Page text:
…seek to fill full all of the words I speak to God with sincerity and to carry them forward with me in each day, from morning until evening, with thanksgiving and gratitude.

Good Shabbos.

40 days.

Jesus, the Oral Law, and the Talmud

Moses at SinaiIf a man will have a wayward son, who does not hearken to the voice of his father and the voice of his mother, and they discipline him, but he does not hearken to them; then his father and mother shall grasp him and take him out to the elders of his city and the gates of his place. They shall say to the elders of his city, “This son of ours is wayward and rebellious; he does not hearken to our voice; he is a glutton and a drunkard.” All the men of his city shall pelt him with stones and he shall die; and you shall remove the evil from your midst; and all Israel shall hear and they shall fear.Deuteronomy 21:18-21 (The Stone Edition Chumash)

This commandment, from yesterday’s Torah Reading Ki Tetzei, is very difficult for us to understand. It’s one of the examples that Christians traditionally point to in explaining why God has removed the law and replaced it with grace. It’s one of the commandments the secular world uses to illustrate the “evil” religion represents and how much better humanistic and “progressive” atheism is in terms of compassion for others, including children and “wayward teens”.

This is also an example of how you can’t just read the Bible, any part of it, without employing some modifying information to help understand what is being taught. After all, even if your son is a total rebel, drunken, disobedient, even a criminal, what mother and father could simply hand him over to the court and, without a trial or any due process, watch him be stoned to death at the gates of their city?

But then, if the Torah as we have the document in our hands today doesn’t present the whole story, and if it didn’t fully explain commandments like this one when they were given in the day of Moses, how can we possibly understand the Bible? Let’s take another example.

He returned and began to teach by the seashore, and a great crowd of people was assembled to him. He went down and sat in a boat in the sea, and all the people stood on the seaside on dry land. He taught them many things with parables, and he said to them as he taught them:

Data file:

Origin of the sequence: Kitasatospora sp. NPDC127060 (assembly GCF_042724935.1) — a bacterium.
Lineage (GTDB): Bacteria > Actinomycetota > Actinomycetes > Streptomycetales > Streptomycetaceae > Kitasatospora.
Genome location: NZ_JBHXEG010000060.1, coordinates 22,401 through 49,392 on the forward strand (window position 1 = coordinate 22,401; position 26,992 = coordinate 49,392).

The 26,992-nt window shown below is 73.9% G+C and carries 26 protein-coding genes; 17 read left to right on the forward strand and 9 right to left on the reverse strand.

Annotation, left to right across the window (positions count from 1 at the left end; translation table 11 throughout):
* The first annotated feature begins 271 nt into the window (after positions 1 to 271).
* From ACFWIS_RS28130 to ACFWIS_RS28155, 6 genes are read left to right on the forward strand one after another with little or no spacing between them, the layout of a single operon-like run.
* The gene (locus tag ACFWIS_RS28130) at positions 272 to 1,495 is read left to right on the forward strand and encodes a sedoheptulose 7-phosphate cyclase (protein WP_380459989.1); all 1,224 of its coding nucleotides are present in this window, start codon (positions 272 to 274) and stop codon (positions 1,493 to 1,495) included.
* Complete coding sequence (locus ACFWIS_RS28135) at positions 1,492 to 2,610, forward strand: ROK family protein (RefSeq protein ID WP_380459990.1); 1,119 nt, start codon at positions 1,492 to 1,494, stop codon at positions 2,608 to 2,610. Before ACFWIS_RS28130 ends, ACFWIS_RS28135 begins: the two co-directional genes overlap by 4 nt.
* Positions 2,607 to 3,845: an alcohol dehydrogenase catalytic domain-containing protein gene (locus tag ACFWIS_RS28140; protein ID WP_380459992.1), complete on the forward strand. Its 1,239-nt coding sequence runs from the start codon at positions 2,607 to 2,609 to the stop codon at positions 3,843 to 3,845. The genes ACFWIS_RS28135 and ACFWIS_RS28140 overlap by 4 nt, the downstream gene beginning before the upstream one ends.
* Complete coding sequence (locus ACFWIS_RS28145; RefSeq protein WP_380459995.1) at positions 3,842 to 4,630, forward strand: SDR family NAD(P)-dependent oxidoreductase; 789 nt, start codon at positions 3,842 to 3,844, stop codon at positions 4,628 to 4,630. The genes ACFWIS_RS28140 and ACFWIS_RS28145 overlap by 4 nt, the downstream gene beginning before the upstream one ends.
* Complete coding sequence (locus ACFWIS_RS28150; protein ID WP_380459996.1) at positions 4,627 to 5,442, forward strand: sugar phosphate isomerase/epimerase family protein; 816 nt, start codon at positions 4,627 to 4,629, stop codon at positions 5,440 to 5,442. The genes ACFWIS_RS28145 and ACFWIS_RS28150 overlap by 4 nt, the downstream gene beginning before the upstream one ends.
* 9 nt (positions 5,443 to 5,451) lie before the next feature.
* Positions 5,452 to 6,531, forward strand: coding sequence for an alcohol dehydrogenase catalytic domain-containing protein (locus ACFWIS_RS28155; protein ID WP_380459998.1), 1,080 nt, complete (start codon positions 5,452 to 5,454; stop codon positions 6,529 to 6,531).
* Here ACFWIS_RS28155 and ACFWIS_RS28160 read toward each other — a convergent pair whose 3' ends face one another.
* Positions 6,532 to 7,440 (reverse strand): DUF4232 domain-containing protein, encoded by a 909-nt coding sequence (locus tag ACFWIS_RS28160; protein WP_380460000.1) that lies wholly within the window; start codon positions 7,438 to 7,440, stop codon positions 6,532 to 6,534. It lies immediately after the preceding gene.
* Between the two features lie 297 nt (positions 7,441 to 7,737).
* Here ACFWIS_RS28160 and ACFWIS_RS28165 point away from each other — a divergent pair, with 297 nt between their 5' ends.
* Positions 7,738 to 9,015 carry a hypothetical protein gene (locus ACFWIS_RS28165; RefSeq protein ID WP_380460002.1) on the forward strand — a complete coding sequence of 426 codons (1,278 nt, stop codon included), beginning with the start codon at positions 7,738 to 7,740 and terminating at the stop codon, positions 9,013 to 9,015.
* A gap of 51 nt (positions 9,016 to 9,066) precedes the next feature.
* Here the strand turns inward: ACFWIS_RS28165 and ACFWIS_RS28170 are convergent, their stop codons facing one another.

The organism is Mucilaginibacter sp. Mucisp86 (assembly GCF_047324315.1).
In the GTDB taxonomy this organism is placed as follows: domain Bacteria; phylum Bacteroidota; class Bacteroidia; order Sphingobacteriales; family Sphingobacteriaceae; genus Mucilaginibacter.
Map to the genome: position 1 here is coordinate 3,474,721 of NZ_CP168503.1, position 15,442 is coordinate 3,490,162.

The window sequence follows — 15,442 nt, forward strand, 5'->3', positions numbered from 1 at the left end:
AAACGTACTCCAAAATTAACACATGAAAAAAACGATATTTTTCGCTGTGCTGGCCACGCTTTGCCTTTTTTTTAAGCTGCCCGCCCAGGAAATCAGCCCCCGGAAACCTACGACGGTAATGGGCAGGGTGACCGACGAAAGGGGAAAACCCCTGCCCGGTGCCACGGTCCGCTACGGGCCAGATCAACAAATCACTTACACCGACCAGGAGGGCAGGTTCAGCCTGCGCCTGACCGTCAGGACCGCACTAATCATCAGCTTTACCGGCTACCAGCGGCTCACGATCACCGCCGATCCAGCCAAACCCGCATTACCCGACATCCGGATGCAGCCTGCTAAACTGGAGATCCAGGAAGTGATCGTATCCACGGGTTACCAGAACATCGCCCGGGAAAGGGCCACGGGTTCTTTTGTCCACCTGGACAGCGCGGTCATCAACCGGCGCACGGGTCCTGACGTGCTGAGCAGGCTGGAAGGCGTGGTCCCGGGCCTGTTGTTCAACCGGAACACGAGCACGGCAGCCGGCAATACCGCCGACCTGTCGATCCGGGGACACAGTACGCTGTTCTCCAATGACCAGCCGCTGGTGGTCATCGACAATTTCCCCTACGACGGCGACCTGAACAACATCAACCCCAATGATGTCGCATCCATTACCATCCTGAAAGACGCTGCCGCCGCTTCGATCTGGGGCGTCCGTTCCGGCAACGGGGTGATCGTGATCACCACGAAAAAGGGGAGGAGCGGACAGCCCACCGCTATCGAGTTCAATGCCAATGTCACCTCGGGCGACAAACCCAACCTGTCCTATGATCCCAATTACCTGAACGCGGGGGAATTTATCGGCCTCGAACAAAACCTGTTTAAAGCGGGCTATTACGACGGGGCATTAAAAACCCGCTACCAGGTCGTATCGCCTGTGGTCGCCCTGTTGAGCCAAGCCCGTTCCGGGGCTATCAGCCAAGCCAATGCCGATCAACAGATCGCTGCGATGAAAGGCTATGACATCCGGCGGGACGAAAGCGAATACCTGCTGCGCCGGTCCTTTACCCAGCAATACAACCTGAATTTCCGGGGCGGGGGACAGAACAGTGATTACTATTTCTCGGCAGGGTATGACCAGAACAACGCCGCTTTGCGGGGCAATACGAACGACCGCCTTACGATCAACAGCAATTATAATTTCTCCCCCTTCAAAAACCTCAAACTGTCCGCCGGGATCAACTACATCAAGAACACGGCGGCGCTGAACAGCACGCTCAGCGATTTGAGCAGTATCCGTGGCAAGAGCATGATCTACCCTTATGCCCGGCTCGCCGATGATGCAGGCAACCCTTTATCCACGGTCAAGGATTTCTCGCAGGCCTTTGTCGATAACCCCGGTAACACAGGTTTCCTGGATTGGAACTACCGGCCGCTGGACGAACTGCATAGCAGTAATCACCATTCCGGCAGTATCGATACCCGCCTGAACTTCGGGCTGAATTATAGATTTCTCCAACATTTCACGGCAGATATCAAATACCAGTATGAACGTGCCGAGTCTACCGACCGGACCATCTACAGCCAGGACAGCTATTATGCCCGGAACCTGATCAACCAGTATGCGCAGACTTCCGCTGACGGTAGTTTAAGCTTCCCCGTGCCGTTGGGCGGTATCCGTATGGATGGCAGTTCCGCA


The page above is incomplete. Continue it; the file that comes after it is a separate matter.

Listen closely: The sower went out to sow seed. As he sowed, some of the seed fell by the road, and the birds of heaven came and ate it. There was some that fell on a rocky place where there was not much soil, and it sprouted quickly because it did not have deep soil. When the sun shone, it was scorched and dried up because it had no root. There was some that fell among thorns, and the thorns came up and crowded it out, and it did not bear fruit. There was some that fell on the good soil, and it bore fruit, coming up and growing. One made thirty times, another sixty, and another a hundred. –Mark 4:1-8 (DHE Gospels)

This is the entire text of the parable that Jesus taught to those listening to him at the lake. In verse 9, we read Jesus saying, “Whoever has ears to hear, let him hear.” If Mark had ended his narrative there and we had no other way to interpret the words of the Master, we might be just as puzzled as Christ’s audience. Even the Master’s closest inner circle of disciples had no idea what he was saying. Sure, you know what Jesus meant when he told the parable, but only because you’ve read his explanation as he related it to his most intimate of disciples:

When he was alone, the men that were with him approached with the twelve and they asked him about the parable. And he said to them:

To you it is given to know the secret of the kingdom of God, but to those outside, everything is in parables, so that they may look closely, but they will not know. They will listen well, but they will not understand, or else they may repent and be forgiven for their sins.

And he said to them:

Do you not know this parable? How will you understand any of the parables? The sower sows the word. Beside the road, these are those in whom the word is sown, but when they hear it, the satan immediately comes and picks up the word that is planted in their heart. Likewise, the ones sown on the rocky places are those who hear the word and they quickly receive it joyfully. But they have no root in them, and they only stand for an hour. After that, when trouble and persecution come on account of the word, they quickly stumble. And these are those sown among the thorns: They are those who hear the word, but the worries of this age and the guile of wealth and other cravings come and crowd out the word, and it does not have fruit. But these are those sown on the good soil: They are those who hear the word and receive it, and they produce fruit. One produced thirty times, another sixty, and another a hundred. –Mark 4:10-20 (DHE Gospels)